Particularly in terms of word-order in sentence.

I doubt, for example, if we would hear sentence like this:

"Tarda solet magna in rebus adesse fides" (Ovid)

where we have Tarda and fides gapped by the entire sentence.

But the scope of this question is not restricted merely to examples as the above. Rather, I'm even more interested in basic movements in sentence: the order of subject, verb, object. Was it more prevalent to use the SVO/SOV in daily spoken language than in writing?

When reading Latin, I was charmed by that magical flexibility of word-order; However, it turns out to be quite a headache when one is trying to translate a spoken language of daily life into Latin. Especially, in situations when people are angry or in hurry. In those cases, I wonder if several kinds of order would "sound" [not sure to whom though] odd/"too poetical".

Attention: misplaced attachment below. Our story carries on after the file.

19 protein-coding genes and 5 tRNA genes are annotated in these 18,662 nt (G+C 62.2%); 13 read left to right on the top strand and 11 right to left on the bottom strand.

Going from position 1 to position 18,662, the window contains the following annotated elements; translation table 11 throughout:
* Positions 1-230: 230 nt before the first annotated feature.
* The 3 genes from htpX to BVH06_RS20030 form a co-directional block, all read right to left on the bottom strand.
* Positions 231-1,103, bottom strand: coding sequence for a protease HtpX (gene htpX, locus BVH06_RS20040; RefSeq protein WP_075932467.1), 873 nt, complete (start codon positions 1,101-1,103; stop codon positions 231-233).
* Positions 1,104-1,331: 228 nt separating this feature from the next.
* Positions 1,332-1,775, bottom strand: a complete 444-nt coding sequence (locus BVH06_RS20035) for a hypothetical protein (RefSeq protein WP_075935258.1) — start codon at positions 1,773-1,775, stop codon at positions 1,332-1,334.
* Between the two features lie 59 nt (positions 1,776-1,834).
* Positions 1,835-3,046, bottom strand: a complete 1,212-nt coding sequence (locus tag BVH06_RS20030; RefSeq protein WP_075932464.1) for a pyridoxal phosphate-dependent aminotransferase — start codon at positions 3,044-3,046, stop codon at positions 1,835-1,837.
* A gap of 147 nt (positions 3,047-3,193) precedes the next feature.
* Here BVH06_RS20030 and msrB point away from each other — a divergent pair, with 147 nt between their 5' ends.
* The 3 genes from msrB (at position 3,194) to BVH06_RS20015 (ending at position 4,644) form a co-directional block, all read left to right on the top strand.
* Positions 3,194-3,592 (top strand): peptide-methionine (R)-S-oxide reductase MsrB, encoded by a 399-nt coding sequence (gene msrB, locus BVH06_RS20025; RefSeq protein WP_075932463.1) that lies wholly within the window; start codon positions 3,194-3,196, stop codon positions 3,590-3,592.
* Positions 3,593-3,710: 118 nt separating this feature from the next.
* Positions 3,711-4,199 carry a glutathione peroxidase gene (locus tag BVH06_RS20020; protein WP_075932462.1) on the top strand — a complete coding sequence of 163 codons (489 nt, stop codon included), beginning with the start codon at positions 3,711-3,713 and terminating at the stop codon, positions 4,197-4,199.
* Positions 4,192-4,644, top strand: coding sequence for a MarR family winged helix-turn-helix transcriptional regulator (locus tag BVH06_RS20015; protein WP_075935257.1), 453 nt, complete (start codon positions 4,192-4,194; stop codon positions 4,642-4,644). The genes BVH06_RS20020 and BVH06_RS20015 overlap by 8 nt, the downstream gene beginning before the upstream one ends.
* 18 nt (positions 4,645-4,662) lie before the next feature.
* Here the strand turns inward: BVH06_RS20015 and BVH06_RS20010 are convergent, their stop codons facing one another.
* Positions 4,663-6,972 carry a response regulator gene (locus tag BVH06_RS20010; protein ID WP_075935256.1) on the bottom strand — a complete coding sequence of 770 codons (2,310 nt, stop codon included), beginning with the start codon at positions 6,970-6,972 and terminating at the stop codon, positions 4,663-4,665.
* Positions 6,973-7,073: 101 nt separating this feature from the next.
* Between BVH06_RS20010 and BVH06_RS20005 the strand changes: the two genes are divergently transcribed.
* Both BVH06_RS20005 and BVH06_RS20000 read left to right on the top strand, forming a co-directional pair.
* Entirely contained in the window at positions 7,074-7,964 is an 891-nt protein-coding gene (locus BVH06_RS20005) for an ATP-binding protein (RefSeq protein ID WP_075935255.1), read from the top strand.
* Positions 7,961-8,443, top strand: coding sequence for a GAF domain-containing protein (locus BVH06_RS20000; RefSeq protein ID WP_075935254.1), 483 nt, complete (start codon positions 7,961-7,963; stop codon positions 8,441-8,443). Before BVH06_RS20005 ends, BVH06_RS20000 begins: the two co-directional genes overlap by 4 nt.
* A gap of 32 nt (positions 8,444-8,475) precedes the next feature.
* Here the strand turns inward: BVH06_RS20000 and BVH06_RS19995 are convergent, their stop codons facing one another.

I've read that the order might be used to stress out certain words or the idea behind the sentence. Yet, it seems there is a lot of gray area - especially when translating into Latin where this kind information given by the word order cannot be given in the source language that does not share this flexibility.

  • 1
    Written Latin is extant; spoken Latin isn't. :)
    – C Monsour
    Commented Jun 13, 2020 at 14:40
  • @CMonsour, My question is indeed "problematic". It's somewhat blurred and open in nature. One can take it as a question relevant to the historic times; i.e accounts of Romans writing about this subject of spoken language issues (like "deterioration"). Another one, might say, having present-times in mind, that we just have to start real-speaking to find that out. However, I venture to say here that "imposing"/"dictating" a system from above (such by translating living scenes - which is the context of the Q), might have it's influence: bi-directional living-process.